'Singular Sensation' Chronicles 1990s Broadway With a Little Razzle Dazzle

The theater has been on the cusp of disaster pretty much ever since the Ancient Greeks dropped their subsidies. It has suffered everything from plagues and Puritans to wars and even the battle of Patti LuPone and Andrew Lloyd Webber, which some feared might require intervention of the Nuclear Regulatory Commission, the United Nations and Dr. Phil. It is at this last point in theatrical history that Michael Riedel's engaging new book Singular Sensation (Avid Reader Press) enters from stage right.

Hard-core theater fans should not be misled: The title may come from A Chorus Line, but this is the story of 1990s Broadway from the British invasion that saw, among other shows, Phantom of the Opera and Les Misérables, up to and including The Producers. Riedel spotlights the highlights, low lights and a few ghost lights of a time that saw among other things the peak in popularity of Webber, the resurgence of Edward Albee, the successes of Terrence McNally, the story Rent, the Weislers and of course a sighting or two of Stephen Sondheim. There is indeed something for everyone.

Sunset Boulevard LuPone Anderson
Patti LuPone and Kevin Anderson perform in Andrew Lloyd Webber's "Sunset Boulevard" in London. Neither would make the trip to Broadway with the show. Robbie Jack/Corbis via Getty Image

If some of these names are less than familiar to the non-theatergoing audience, rest assured that Riedel is excellent at filling in enough backstory to keep everyone up to speed. And if they are too familiar to the theater addicts who crowd the theaters (when that's legal), Times Square (when that's safe) and the chat rooms, Riedel has plenty of spicy new factoids, gossip and backstory to keep you interested. He is a great teller of tales even if some people don't like the tales he tells. And Riedel has always had some low sources in high places who can be counted on to add some spice to the stories.

In his often-irreverent columns for the New York Post, Riedel has brought backstage drama front and center with news, gossip and bold-faced names, a few of whom who told some pretty bald-faced fibs to the world. His style was and is breezy and readable, and his tongue, while sharp, was and is often planted firmly in his cheek. That style is muted, but just a little, in Singular Sensation, which picks up in the early 1990s where Razzle Dazzle, Riedel's previous book on the Broadway theater, left off.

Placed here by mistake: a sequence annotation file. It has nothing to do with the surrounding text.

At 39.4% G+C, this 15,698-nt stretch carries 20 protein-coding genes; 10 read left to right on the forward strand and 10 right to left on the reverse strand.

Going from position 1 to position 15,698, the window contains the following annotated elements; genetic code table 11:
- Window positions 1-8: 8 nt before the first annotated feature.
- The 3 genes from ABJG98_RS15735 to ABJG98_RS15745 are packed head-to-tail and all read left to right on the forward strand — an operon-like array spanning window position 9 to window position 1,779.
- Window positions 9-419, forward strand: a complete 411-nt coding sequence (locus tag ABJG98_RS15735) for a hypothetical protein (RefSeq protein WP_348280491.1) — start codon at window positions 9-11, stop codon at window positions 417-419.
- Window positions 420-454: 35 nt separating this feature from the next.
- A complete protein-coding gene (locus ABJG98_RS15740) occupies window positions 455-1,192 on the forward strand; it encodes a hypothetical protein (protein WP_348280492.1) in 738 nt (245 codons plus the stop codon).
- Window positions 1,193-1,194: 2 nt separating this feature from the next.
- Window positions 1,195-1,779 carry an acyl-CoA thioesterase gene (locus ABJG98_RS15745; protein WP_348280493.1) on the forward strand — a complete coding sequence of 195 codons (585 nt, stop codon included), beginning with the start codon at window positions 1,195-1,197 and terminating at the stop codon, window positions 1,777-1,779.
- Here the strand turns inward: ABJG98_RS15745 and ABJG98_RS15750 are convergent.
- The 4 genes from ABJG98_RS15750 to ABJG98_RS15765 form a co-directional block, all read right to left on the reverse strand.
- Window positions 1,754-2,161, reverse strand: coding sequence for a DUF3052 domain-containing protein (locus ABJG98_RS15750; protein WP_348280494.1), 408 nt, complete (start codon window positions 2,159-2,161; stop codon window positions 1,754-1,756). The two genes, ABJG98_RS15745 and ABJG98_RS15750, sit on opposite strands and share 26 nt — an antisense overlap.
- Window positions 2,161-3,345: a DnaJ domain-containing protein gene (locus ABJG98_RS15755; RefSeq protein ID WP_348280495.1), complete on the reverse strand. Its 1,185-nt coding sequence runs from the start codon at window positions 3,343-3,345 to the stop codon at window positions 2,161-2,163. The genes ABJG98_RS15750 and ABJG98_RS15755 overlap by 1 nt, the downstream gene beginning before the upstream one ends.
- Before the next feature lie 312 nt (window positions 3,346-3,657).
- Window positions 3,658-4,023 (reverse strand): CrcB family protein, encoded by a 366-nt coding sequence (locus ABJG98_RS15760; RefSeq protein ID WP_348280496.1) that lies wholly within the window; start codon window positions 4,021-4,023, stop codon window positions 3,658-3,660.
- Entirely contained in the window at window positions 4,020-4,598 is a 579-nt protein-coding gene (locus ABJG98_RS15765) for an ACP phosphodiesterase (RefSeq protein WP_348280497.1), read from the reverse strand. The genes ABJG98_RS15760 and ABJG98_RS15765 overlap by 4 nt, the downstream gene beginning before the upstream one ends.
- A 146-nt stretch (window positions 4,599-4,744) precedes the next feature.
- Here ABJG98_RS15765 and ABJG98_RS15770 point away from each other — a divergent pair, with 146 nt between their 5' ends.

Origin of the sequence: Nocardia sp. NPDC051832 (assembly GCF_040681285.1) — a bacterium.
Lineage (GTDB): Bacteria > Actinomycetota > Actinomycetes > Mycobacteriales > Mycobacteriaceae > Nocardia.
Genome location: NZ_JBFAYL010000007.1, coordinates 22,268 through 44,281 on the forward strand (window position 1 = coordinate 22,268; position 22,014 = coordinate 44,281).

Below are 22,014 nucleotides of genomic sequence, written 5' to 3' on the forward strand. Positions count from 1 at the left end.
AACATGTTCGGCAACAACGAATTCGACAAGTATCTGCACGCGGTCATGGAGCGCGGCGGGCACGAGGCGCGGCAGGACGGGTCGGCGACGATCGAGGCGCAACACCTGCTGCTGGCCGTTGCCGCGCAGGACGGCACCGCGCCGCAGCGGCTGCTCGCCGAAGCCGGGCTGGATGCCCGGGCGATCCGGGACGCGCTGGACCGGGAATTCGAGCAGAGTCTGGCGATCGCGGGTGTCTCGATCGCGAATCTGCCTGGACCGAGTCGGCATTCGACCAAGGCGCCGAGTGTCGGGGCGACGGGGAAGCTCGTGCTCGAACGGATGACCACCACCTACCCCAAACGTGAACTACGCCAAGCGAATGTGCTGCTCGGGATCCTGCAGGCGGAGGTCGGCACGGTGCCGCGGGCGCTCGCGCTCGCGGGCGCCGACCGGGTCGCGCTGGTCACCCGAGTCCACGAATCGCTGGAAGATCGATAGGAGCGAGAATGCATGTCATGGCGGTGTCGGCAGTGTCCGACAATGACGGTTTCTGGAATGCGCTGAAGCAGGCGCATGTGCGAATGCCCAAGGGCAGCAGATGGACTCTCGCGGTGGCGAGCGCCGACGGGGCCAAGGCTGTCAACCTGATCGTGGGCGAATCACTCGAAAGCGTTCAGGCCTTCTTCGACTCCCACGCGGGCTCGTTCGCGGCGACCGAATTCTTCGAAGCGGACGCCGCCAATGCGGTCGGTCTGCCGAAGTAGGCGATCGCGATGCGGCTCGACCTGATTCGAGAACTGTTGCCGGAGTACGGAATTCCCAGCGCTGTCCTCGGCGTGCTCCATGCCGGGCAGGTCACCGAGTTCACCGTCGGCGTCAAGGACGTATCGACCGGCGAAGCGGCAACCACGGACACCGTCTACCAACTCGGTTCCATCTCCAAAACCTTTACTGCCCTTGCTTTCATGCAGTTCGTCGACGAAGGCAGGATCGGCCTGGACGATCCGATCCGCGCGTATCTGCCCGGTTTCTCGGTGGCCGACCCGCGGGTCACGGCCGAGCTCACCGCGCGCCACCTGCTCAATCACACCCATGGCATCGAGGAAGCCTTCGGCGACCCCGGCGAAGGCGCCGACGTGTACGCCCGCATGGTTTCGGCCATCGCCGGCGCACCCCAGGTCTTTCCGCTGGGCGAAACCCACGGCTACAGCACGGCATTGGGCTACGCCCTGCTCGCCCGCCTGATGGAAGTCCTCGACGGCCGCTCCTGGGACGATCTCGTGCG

The book covers some of the more famous stories, some like LuPone's battle with Webber moved from the arts and entertainment pages to Page Six and farther. The feud, which lasted from 1994 till about 2018, began when LuPone was all set to play Norma Desmond in the musical version of Sunset Boulevard on Broadway—she was playing it in London—until the producers saw Glenn Close play the role in Los Angeles. Then, as they say, mayhem ensued. Close got the part; LuPone got the shaft; and the world got a soap opera. It was a bare-clawed cat fight—between LuPone and Webber—that matched almost anything Tennessee Williams in his prime could dream up. And in black and white Riedel recounts the episode in all its four-color glory.

Singular Sensation is filled with plenty of stories that will be catnip for theater-starved readers. From the fall of British glitz plays to the rise and premature demise of Jonathan Larson. Here, Stephen Sondheim gives advice to the stressed-out creator of Rent that should be over every theater artist's desk: "You've chosen your collaborators, and now you have to collaborate." That advice helped Larson go on to create one of the biggest hits of the 1990s.

Probably the lowest light of the book, theatrically speaking, is the story of Garth Drabinsky, head of Live Entertainment Corporation of Canada (Livent), who it seems could have taught Bernie Madoff a few things about how to do business. Drabinsky was found guilty of fraud and forgery. The Livent saga was not really theater, but it was high drama of the lowest order. People could not believe the level of deception that went on. But then this was the 1990s, and we've seen a lot since then.

Finally, the story of The Producers brings us into 2001, which is the really modern era of Broadway with its premium pricing and star casting. The musical won 12 of its 15 Tony nominations, and the three that were lost saw actors competing against fellow cast members. While in retrospect its success seemed to be a foregone conclusion, there were a few speed bumps along the way.

The pandemic may have put the theater on hold for now, but Singular Sensation will give theater rats plenty to gnaw on while they wait. The theater has always lived life on the cusp of destruction. In fact, it seems to eternally facing the abyss, living Thornton Wilder's The Skin of Our Teeth and George S. Kaufman and Moss Hart's Fabulous Invalid in constant repertory, but it will survive and there will again be drama, some of it on stage. And when there is, hopefully Riedel will be able to give us all the news, gossip and a little bit of razzle dazzle too.

singular sensation cover
Michael Riedel's new book "Singular Sensation" tells the story of Broadway from the 1990s through 2001.